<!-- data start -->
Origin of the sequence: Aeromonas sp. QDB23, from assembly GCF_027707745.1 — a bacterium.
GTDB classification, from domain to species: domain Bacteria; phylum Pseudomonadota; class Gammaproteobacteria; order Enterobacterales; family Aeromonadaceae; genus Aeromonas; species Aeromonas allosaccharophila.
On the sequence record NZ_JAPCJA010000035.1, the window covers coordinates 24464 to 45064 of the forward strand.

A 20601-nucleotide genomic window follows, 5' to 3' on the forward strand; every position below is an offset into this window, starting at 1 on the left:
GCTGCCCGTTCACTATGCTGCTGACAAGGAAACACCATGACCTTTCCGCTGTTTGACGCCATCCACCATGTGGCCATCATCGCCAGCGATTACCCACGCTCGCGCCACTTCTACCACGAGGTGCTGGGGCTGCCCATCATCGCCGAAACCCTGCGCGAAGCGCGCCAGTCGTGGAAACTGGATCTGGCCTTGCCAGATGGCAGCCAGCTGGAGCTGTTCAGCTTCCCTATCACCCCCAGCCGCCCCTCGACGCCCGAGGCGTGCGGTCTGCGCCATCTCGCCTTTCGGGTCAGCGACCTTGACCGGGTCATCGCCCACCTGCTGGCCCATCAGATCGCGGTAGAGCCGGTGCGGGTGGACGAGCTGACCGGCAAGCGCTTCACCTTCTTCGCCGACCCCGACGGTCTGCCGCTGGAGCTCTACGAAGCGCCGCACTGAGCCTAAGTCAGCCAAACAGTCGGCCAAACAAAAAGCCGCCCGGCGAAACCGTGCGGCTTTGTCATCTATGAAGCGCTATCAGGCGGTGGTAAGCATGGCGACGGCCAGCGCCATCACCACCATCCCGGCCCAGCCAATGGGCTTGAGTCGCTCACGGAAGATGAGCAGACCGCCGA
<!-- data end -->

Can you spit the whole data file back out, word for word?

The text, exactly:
Origin of the sequence: Aeromonas sp. QDB23, from assembly GCF_027707745.1 — a bacterium.
GTDB classification, from domain to species: domain Bacteria; phylum Pseudomonadota; class Gammaproteobacteria; order Enterobacterales; family Aeromonadaceae; genus Aeromonas; species Aeromonas allosaccharophila.
On the sequence record NZ_JAPCJA010000035.1, the window covers coordinates 24464 to 45064 of the forward strand.

A 20601-nucleotide genomic window follows, 5' to 3' on the forward strand; every position below is an offset into this window, starting at 1 on the left:
GCTGCCCGTTCACTATGCTGCTGACAAGGAAACACCATGACCTTTCCGCTGTTTGACGCCATCCACCATGTGGCCATCATCGCCAGCGATTACCCACGCTCGCGCCACTTCTACCACGAGGTGCTGGGGCTGCCCATCATCGCCGAAACCCTGCGCGAAGCGCGCCAGTCGTGGAAACTGGATCTGGCCTTGCCAGATGGCAGCCAGCTGGAGCTGTTCAGCTTCCCTATCACCCCCAGCCGCCCCTCGACGCCCGAGGCGTGCGGTCTGCGCCATCTCGCCTTTCGGGTCAGCGACCTTGACCGGGTCATCGCCCACCTGCTGGCCCATCAGATCGCGGTAGAGCCGGTGCGGGTGGACGAGCTGACCGGCAAGCGCTTCACCTTCTTCGCCGACCCCGACGGTCTGCCGCTGGAGCTCTACGAAGCGCCGCACTGAGCCTAAGTCAGCCAAACAGTCGGCCAAACAAAAAGCCGCCCGGCGAAACCGTGCGGCTTTGTCATCTATGAAGCGCTATCAGGCGGTGGTAAGCATGGCGACGGCCAGCGCCATCACCACCATCCCGGCCCAGCCAATGGGCTTGAGTCGCTCACGGAAGATGAGCAGACCGCCGA